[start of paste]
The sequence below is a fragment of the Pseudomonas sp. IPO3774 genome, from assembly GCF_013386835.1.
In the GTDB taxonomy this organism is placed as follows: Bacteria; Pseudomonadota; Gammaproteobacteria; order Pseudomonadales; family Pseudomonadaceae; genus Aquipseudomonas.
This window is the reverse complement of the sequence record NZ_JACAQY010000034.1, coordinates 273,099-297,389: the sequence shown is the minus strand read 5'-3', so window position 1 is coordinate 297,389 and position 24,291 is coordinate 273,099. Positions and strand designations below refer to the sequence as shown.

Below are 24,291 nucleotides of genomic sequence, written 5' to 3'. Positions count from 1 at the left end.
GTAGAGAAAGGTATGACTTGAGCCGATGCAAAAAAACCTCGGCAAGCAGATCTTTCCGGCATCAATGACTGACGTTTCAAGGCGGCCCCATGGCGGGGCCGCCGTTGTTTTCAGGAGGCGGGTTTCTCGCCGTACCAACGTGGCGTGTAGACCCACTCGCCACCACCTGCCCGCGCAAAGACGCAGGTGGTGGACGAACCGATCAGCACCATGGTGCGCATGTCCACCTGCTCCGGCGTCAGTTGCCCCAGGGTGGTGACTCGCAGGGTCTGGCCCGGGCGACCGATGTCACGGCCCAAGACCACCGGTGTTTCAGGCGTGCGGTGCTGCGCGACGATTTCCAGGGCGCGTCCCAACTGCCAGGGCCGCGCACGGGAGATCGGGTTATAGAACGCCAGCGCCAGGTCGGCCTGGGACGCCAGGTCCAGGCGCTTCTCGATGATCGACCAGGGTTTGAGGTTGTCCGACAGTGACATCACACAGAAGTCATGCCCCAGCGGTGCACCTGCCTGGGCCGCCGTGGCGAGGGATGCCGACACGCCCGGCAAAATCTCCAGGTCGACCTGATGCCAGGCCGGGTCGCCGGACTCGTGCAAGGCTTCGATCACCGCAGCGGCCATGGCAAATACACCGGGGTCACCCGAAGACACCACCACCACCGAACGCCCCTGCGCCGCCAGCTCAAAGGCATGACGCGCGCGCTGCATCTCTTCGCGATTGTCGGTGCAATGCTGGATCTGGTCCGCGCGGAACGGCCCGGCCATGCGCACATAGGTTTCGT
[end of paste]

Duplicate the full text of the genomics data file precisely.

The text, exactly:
The sequence below is a fragment of the Pseudomonas sp. IPO3774 genome, from assembly GCF_013386835.1.
In the GTDB taxonomy this organism is placed as follows: Bacteria; Pseudomonadota; Gammaproteobacteria; order Pseudomonadales; family Pseudomonadaceae; genus Aquipseudomonas.
This window is the reverse complement of the sequence record NZ_JACAQY010000034.1, coordinates 273,099-297,389: the sequence shown is the minus strand read 5'-3', so window position 1 is coordinate 297,389 and position 24,291 is coordinate 273,099. Positions and strand designations below refer to the sequence as shown.

Below are 24,291 nucleotides of genomic sequence, written 5' to 3'. Positions count from 1 at the left end.
GTAGAGAAAGGTATGACTTGAGCCGATGCAAAAAAACCTCGGCAAGCAGATCTTTCCGGCATCAATGACTGACGTTTCAAGGCGGCCCCATGGCGGGGCCGCCGTTGTTTTCAGGAGGCGGGTTTCTCGCCGTACCAACGTGGCGTGTAGACCCACTCGCCACCACCTGCCCGCGCAAAGACGCAGGTGGTGGACGAACCGATCAGCACCATGGTGCGCATGTCCACCTGCTCCGGCGTCAGTTGCCCCAGGGTGGTGACTCGCAGGGTCTGGCCCGGGCGACCGATGTCACGGCCCAAGACCACCGGTGTTTCAGGCGTGCGGTGCTGCGCGACGATTTCCAGGGCGCGTCCCAACTGCCAGGGCCGCGCACGGGAGATCGGGTTATAGAACGCCAGCGCCAGGTCGGCCTGGGACGCCAGGTCCAGGCGCTTCTCGATGATCGACCAGGGTTTGAGGTTGTCCGACAGTGACATCACACAGAAGTCATGCCCCAGCGGTGCACCTGCCTGGGCCGCCGTGGCGAGGGATGCCGACACGCCCGGCAAAATCTCCAGGTCGACCTGATGCCAGGCCGGGTCGCCGGACTCGTGCAAGGCTTCGATCACCGCAGCGGCCATGGCAAATACACCGGGGTCACCCGAAGACACCACCACCACCGAACGCCCCTGCGCCGCCAGCTCAAAGGCATGACGCGCGCGCTGCATCTCTTCGCGATTGTCGGTGCAATGCTGGATCTGGTCCGCGCGGAACGGCCCGGCCATGCGCACATAGGTTTCGT